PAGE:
By Peter Nurse
Investing.com – European stock markets are expected to open higher Thursday, boosted by the positive close on Wall Street lifting global sentiment, but gains are likely to be tentative ahead of the latest European Central Bank policy-setting meeting.
At 02:00 ET (06:00 GMT), the contract in Germany traded 0.5% higher, in France climbed 0.3%, and the contract in the U.K. rose 0.2%.
The will be the market’s main focus Thursday, with the central bank widely expected to raise interest rates once more in an attempt to combat inflation rapidly approaching double figures.
Although a hike of 50 basis points is the most likely move, matching July’s increase, with and the cut in Russian gas supply pushing energy prices even higher, the case is strong for the ECB to be even more aggressive and deliver its biggest ever rate hike of 75 basis points.
That said, the central bank faces a balancing act, with economic activity in the Eurozone already slowing significantly due to the ongoing energy crisis, pointing to a recession later in the year.
European stock markets are set to receive a positive handover from Wall Street Thursday, as the blue-chip closed Wednesday’s session over 400 points, or 1.4% higher, snapping seven sessions of consecutive declines.
Fed Chair Jerome Powell is scheduled to take part in a panel discussion at the Cato Institute’s virtual meeting later Thursday, and investors will be looking for clues about the central bank’s thinking ahead of its next policy-setting meeting later this month.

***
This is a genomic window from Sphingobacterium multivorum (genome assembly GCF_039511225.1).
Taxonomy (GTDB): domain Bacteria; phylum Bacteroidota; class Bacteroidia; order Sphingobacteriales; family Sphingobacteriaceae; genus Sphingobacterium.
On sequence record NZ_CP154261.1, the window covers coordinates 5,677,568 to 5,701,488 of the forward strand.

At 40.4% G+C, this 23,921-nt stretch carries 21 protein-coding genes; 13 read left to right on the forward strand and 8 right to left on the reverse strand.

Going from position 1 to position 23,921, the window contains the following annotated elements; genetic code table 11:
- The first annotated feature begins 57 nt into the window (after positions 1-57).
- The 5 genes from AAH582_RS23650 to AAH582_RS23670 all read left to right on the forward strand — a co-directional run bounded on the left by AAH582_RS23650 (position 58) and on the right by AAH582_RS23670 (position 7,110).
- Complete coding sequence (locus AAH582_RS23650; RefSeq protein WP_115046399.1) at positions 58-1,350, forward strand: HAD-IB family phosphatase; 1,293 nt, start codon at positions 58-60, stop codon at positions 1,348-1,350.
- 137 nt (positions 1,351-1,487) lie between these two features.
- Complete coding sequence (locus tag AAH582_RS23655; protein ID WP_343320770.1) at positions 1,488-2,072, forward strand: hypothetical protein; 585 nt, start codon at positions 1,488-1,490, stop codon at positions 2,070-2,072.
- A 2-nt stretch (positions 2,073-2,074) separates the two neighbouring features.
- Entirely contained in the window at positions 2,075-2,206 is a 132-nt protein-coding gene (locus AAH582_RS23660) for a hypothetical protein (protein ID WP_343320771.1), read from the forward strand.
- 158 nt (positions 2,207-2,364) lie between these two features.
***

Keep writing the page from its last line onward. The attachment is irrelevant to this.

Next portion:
In corporate news, Melrose Industries (LON:) will be in the spotlight after the Financial Times reported the jet and auto parts supplier plans to spin off its GKN automotive unit as a new UK-listed company, breaking up one of Britain’s oldest engineering businesses.
Oil prices rose Thursday, helped by a forecast of slightly higher demand and tighter supply going into 2023 by the U.S. Energy Information Agency, although concerns over weakening global growth limited the gains.
The EIA said in its monthly report that it expects global crude demand to increase in the fourth quarter of 2022 and the first quarter of 2023, while also forecasting lower U.S. oil production this year.
This positive report was partly negated by data from the showing that U.S. crude stockpiles unexpectedly rose last week, raising concerns over slowing global oil demand. Official is due later in the session, a day later than usual due to Monday’s Labor Day holiday.
By 02:00 ET, futures traded 0.9% higher at $82.66 a barrel, while the contract rose 0.7% to $88.61. Both contracts fell to their lowest levels since January on Wednesday, after weak economic data from China raised concerns of a global economic slowdown.
Additionally, edged lower to $1,727.45/oz, while traded 0.1% higher at 1.0005.